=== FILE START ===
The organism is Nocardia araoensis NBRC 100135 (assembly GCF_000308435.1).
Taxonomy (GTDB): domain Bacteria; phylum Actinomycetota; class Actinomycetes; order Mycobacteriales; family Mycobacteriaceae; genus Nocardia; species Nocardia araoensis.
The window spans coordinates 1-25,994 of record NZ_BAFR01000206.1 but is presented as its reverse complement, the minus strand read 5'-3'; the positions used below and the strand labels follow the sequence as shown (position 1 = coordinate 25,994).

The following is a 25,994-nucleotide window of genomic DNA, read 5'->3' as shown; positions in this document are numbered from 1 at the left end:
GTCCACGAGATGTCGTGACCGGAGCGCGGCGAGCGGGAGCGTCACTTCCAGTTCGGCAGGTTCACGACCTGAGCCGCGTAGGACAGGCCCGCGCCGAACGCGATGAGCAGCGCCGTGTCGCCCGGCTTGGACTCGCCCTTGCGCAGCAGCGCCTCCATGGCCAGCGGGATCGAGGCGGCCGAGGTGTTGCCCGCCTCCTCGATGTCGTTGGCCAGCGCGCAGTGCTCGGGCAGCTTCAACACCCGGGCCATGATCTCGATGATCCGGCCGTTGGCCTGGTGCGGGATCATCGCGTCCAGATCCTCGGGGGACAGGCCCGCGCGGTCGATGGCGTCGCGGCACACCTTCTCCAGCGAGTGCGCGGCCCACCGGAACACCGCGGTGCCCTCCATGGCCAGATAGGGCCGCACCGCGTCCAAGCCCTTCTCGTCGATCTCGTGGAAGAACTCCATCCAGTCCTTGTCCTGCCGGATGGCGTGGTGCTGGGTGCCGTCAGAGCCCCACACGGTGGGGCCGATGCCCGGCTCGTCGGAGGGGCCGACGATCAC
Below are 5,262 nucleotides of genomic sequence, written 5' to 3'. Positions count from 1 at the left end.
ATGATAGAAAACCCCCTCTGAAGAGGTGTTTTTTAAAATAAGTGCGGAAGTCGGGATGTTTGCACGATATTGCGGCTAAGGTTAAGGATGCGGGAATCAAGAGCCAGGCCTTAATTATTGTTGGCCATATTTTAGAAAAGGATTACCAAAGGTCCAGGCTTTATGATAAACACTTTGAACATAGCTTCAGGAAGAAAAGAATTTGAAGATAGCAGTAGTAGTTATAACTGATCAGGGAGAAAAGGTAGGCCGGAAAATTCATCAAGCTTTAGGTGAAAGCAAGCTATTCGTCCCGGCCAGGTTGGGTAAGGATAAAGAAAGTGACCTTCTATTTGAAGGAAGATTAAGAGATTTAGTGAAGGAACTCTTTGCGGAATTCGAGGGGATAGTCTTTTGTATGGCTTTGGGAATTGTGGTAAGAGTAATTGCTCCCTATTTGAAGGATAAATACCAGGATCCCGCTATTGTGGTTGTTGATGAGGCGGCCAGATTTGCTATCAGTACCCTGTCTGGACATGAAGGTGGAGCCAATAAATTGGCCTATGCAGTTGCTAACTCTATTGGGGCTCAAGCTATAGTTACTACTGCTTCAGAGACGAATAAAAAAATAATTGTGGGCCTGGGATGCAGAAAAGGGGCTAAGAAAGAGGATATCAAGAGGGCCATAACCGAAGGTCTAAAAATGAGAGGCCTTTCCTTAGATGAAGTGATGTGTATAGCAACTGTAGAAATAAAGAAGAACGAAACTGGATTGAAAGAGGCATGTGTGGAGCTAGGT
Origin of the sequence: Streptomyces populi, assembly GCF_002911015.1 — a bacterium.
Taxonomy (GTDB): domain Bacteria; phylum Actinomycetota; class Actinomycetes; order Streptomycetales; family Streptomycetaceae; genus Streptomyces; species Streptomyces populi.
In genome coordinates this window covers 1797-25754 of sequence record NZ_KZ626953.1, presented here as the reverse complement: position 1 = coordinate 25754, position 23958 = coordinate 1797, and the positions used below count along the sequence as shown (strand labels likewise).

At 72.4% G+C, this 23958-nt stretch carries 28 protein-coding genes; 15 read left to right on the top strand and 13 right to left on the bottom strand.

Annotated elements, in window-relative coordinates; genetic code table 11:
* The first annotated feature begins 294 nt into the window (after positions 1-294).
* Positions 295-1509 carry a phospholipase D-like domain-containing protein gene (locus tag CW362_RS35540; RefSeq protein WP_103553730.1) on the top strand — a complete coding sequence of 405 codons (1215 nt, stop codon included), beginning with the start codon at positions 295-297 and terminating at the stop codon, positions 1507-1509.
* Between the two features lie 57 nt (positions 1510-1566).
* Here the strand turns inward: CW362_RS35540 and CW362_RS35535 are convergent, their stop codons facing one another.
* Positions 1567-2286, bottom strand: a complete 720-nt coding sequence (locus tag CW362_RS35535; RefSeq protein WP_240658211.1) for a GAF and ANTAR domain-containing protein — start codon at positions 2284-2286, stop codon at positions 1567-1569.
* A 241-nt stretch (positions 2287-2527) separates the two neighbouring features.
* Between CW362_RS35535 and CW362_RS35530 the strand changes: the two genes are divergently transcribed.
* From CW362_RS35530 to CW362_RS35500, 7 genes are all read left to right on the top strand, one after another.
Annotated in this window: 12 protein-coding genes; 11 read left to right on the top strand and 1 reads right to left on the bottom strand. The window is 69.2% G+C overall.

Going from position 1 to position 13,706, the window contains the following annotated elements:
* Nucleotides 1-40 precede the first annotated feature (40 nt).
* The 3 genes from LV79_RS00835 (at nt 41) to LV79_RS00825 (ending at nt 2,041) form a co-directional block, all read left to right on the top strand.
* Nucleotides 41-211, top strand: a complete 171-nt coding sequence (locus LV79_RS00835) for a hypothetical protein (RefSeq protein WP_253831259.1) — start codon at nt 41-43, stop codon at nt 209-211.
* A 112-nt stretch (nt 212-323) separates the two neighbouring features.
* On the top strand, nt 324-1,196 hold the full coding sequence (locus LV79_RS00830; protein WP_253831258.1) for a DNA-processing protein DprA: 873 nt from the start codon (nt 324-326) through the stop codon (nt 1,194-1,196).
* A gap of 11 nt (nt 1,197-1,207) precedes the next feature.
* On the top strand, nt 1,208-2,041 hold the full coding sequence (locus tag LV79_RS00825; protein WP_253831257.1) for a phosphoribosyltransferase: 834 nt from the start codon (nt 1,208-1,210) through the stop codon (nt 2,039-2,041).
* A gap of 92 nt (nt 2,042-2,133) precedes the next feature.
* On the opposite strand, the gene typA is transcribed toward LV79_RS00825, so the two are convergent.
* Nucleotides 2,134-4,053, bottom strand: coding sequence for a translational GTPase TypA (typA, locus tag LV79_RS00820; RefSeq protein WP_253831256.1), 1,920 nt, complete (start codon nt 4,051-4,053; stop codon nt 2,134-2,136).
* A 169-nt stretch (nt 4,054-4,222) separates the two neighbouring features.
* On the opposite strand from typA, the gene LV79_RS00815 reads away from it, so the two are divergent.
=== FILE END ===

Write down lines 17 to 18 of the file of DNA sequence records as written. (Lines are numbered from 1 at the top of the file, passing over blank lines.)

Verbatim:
* Positions 1567-2286, bottom strand: a complete 720-nt coding sequence (locus tag CW362_RS35535; RefSeq protein WP_240658211.1) for a GAF and ANTAR domain-containing protein — start codon at positions 2284-2286, stop codon at positions 1567-1569.
* A 241-nt stretch (positions 2287-2527) separates the two neighbouring features.